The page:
“A psychological thriller from Gimlet Media, starring Catherine Keener, Oscar Isaac, and David Schwimmer. Gimlet Media is the award-winning narrative podcasting company that aims to help listeners better understand the world and each other. Gimlet was founded in 2014 and is based in Brooklyn, New York. Gimlet podcasts are downloaded over seven million times per month by listeners from nearly 190 countries worldwide.”
“The economy, explained, with stories and surprises. Imagine you could call up a friend and say, “Meet me at the bar and tell me what’s going on with the economy.” Now imagine that’s actually a fun evening. That’s what we’re going for at Planet Money. People seem to like it.”
“StartUp is a podcast about what it’s really like to get a business off the ground. Gimlet Media is the award-winning narrative podcasting company that aims to help listeners better understand the world and each other. Gimlet was founded in 2014 and is based in Brooklyn, New York. Gimlet podcasts are downloaded over seven million times per month by listeners from nearly 190 countries worldwide.”
“Freakonomics Radio is an award-winning weekly podcast (subscribe here!) with 8 million downloads per month. It can also be heard on public radio stations across the country, on SiriusXM, on several major airlines, and elsewhere. Host Stephen J. Dubner has surprising conversations that explore the riddles of everyday life and the weird wrinkles of human nature — from cheating and crime to parenting and sports. Dubner talks with Nobel laureates and provocateurs, social scientists and entrepreneurs — and his Freakonomics co-author Steve Levitt. Freakonomics Radio is produced by Dubner Productions and WNYC Studios.”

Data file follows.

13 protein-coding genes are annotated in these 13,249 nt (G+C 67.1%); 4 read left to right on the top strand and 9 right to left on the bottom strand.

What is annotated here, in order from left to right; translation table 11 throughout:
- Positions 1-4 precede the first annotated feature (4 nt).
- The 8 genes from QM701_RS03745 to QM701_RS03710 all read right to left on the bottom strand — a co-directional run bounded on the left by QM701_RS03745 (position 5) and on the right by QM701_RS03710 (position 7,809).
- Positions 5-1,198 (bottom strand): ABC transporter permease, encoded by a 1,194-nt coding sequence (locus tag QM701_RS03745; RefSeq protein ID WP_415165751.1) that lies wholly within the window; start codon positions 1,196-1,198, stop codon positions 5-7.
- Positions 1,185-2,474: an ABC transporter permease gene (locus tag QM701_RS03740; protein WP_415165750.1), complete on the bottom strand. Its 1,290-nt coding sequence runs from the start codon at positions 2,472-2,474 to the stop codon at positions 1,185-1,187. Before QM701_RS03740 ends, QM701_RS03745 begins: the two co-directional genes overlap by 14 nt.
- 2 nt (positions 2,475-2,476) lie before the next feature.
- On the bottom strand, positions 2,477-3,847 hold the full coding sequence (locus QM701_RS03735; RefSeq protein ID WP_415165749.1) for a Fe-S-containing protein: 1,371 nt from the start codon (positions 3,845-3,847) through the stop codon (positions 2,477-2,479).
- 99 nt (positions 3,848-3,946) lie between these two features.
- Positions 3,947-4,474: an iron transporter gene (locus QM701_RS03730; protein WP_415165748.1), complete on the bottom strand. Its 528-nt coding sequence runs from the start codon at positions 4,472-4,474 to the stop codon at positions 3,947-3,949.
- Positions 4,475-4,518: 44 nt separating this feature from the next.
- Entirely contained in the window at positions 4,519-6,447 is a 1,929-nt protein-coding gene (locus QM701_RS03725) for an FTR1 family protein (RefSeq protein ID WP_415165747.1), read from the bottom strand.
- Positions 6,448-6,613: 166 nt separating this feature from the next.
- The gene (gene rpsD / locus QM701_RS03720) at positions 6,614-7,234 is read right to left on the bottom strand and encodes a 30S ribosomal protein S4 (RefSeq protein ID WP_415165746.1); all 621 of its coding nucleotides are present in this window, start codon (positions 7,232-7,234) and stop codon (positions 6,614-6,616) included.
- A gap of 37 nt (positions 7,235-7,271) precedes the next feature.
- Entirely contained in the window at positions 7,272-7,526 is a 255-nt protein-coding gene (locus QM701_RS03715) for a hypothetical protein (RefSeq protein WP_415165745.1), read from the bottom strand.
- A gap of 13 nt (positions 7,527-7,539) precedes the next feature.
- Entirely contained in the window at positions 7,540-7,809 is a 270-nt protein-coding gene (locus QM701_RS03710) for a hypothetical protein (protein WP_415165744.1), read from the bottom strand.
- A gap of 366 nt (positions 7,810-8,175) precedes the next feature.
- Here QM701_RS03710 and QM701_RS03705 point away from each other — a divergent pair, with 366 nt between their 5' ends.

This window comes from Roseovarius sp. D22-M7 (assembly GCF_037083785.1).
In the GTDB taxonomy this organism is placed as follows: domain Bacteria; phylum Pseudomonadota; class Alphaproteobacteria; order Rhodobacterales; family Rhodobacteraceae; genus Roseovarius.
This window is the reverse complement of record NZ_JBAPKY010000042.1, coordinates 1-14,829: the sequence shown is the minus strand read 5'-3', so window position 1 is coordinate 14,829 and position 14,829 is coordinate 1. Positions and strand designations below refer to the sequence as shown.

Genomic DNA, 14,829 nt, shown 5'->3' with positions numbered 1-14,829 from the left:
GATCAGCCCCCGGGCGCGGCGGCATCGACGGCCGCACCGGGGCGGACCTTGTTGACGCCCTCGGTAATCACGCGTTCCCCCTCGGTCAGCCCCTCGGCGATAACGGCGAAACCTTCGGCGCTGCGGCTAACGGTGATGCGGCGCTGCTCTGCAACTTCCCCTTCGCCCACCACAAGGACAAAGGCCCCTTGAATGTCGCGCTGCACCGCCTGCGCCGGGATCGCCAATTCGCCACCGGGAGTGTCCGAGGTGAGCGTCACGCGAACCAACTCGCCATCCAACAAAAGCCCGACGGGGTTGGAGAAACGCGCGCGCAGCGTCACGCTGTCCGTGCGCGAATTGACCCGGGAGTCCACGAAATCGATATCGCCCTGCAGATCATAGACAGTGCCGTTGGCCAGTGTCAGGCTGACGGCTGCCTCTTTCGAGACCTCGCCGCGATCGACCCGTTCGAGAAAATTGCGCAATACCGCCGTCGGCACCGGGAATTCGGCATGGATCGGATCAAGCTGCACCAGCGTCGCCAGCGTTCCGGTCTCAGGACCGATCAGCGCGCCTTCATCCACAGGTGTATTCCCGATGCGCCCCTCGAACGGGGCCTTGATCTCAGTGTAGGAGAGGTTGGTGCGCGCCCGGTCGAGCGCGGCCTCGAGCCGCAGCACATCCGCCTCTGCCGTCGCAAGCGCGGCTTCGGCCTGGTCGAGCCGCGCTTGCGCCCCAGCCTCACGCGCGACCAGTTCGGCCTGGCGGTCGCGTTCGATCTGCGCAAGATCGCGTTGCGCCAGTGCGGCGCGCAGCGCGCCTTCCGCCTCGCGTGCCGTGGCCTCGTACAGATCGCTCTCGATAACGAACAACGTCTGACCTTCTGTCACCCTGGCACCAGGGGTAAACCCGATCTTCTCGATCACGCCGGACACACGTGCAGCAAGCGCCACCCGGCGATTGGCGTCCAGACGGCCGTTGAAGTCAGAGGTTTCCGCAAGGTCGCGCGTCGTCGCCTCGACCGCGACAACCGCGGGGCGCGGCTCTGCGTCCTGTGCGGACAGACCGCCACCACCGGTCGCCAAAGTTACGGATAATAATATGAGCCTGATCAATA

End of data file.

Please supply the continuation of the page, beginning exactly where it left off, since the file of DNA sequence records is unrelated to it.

“Masters of Scale is an original podcast hosted by LinkedIn Co-Founder and Greylock Partner Reid Hoffman showing how companies grow from zero to a gazillion. The series unfolds like a music-infused detective story as Hoffman tests his theories with famous founders. Masters of Scale is the first American media program to commit to a 50-50 gender balance for guests.”
Podcasts Episodes about Brazil
99% Invisible: New Jersey
“Soccer came to Brazil in the late 19th century. It was first a game of the elites but then over time became a game of the poor and working class. In this sense, says BBC journalist Fernando Duarte, soccer was the country’s true revolution. And if soccer is Brazil’s revolution, the Brazilian soccer shirt is its flag.”
“Two radically different ways of seeing race come into sudden conflict in Brazil, provoking a national conversation about who is Black? And who is not Black enough?”
“Just two decades ago, inflation was so high that grocery stores were raising their prices every day. Shoppers would run ahead of the worker changing the price tags so they could pay the previous day’s price. A series of leaders tried and failed to stop inflation. One instituted a price freeze. Another froze peoples’ bank accounts. Then, the government brought in four economists who had been talking to each other for years about how to fix Brazil’s inflation problem. Their solution: Create a currency that doesn’t exist.”